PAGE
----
Sunday, February 26, 2017

Speaking of raised beds

I've been posting a lot on raised beds, but we haven't actually talked about building the raised bed itself. It can be as easy as a few boards nailed together, but if you want it to last more than a couple of years, it takes a little more planning.

If you live in an area where termites are a problem, you can do it with metal. Eat that, bugs.

You can even raise your raised bed, so if you have problems bending over, you don't have to. I couldn't find a video for this, but from my reading (haven't tried it myself) it usually involves the use of cinder blocks, railroad ties or something similar to build a base for the raised bed. The raised bed doesn't weigh as much as you might think because the soil mix is much lighter than normal earth. The big trick is the floor for the bed, which must hold in the soil but provide for drainage. I'm thinking something like hardware cloth with a fine screen laid on top.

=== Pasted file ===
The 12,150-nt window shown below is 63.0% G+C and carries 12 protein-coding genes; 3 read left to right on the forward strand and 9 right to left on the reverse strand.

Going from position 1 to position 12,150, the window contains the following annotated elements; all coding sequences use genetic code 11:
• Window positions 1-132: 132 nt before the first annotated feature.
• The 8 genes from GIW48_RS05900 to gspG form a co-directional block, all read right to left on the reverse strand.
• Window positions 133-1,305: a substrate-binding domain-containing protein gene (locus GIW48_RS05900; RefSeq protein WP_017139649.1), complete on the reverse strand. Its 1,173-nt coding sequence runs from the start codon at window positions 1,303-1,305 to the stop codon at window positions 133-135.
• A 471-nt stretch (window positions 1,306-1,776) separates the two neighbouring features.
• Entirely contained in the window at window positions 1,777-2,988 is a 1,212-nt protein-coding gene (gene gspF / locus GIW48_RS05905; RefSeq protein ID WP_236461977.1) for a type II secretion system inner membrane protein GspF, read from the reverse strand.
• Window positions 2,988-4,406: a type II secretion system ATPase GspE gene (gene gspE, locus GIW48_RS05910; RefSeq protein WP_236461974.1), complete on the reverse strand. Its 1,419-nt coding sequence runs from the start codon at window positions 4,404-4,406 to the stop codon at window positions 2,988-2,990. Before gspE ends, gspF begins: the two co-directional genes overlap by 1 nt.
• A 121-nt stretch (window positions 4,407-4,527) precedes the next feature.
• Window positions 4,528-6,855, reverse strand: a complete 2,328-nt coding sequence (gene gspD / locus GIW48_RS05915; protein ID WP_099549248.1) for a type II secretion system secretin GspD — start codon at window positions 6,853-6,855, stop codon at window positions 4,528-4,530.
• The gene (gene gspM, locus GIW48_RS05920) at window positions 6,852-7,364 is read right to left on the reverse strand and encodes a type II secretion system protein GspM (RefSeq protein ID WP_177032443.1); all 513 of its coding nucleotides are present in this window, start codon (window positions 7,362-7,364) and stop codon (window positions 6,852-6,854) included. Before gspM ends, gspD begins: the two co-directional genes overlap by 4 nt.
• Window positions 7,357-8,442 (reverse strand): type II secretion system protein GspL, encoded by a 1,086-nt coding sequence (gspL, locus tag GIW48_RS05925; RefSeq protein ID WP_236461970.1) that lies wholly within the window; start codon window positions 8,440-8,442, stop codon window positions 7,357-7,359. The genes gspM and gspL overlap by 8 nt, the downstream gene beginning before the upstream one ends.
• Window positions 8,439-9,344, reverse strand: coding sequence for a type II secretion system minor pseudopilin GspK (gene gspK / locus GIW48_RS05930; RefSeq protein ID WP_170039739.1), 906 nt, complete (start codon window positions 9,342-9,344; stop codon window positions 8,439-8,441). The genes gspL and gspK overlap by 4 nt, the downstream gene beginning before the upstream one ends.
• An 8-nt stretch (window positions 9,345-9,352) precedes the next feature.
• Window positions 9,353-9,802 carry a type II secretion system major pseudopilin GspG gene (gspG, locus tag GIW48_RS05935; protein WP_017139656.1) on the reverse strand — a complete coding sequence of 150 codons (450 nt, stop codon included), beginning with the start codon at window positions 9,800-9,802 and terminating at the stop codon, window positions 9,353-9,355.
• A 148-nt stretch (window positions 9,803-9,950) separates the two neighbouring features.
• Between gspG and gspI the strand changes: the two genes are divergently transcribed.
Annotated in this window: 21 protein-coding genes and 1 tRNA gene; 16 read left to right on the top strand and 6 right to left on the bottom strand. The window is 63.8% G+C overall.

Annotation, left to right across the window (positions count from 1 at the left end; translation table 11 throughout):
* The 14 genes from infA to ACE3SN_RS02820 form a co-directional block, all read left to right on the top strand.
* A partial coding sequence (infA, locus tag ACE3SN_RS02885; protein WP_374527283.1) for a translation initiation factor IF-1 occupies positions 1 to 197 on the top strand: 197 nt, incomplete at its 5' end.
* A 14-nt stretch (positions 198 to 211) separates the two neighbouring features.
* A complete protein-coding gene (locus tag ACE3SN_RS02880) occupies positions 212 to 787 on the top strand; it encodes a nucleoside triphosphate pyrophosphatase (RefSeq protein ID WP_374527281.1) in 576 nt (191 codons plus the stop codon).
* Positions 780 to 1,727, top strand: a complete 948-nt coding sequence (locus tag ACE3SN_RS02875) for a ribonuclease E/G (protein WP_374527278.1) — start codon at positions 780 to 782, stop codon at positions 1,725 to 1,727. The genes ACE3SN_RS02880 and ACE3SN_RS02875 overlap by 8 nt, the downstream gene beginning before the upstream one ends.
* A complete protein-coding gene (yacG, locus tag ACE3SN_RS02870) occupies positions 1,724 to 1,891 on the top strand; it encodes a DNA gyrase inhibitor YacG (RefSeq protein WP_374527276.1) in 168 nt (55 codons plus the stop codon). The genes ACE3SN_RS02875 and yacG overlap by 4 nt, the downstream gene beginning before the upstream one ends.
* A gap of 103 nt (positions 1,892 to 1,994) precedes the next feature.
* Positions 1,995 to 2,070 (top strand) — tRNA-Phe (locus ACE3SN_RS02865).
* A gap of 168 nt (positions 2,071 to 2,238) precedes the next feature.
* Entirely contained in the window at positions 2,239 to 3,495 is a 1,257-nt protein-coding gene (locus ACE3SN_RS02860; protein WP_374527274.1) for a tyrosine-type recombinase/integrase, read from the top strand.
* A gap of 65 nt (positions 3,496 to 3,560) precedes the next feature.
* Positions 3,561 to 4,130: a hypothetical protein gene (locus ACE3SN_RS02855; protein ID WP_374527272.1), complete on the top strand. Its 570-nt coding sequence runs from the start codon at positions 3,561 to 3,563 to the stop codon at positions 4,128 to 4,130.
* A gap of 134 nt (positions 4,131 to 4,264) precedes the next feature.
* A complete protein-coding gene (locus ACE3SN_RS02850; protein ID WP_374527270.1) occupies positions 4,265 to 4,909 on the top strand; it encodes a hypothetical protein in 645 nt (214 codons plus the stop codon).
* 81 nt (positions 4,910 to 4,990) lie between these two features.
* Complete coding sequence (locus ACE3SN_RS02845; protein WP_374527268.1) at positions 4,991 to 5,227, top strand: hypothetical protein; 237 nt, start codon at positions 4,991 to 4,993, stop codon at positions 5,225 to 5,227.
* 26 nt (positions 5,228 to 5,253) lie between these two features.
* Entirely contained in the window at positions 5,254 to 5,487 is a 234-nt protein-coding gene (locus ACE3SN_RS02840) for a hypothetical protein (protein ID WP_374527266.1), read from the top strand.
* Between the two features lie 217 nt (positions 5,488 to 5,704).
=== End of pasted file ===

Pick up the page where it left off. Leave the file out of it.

Yeah, you can get pretty carried away with this stuff.

1 comment:

Harry Flashman said...

We tried this last summer. Our soil is red clay and has lots of flint in it. So, raised beds seemed the way to go. We filled them with "vegetable production soil" from Home Depot. Then we bought "set outs", that is, vegetables already growing, with the roots in little web bags. We planted peppers, squash , several varieties of tomatoes. Although we took good care of them, only some of the tomatoes produced food. Several people with more experience said it was probably because we didn't get enough sun. We live on a mountain top, with higher mountains around us, and even in summer only get about 5 hours of sun per day in the meadow.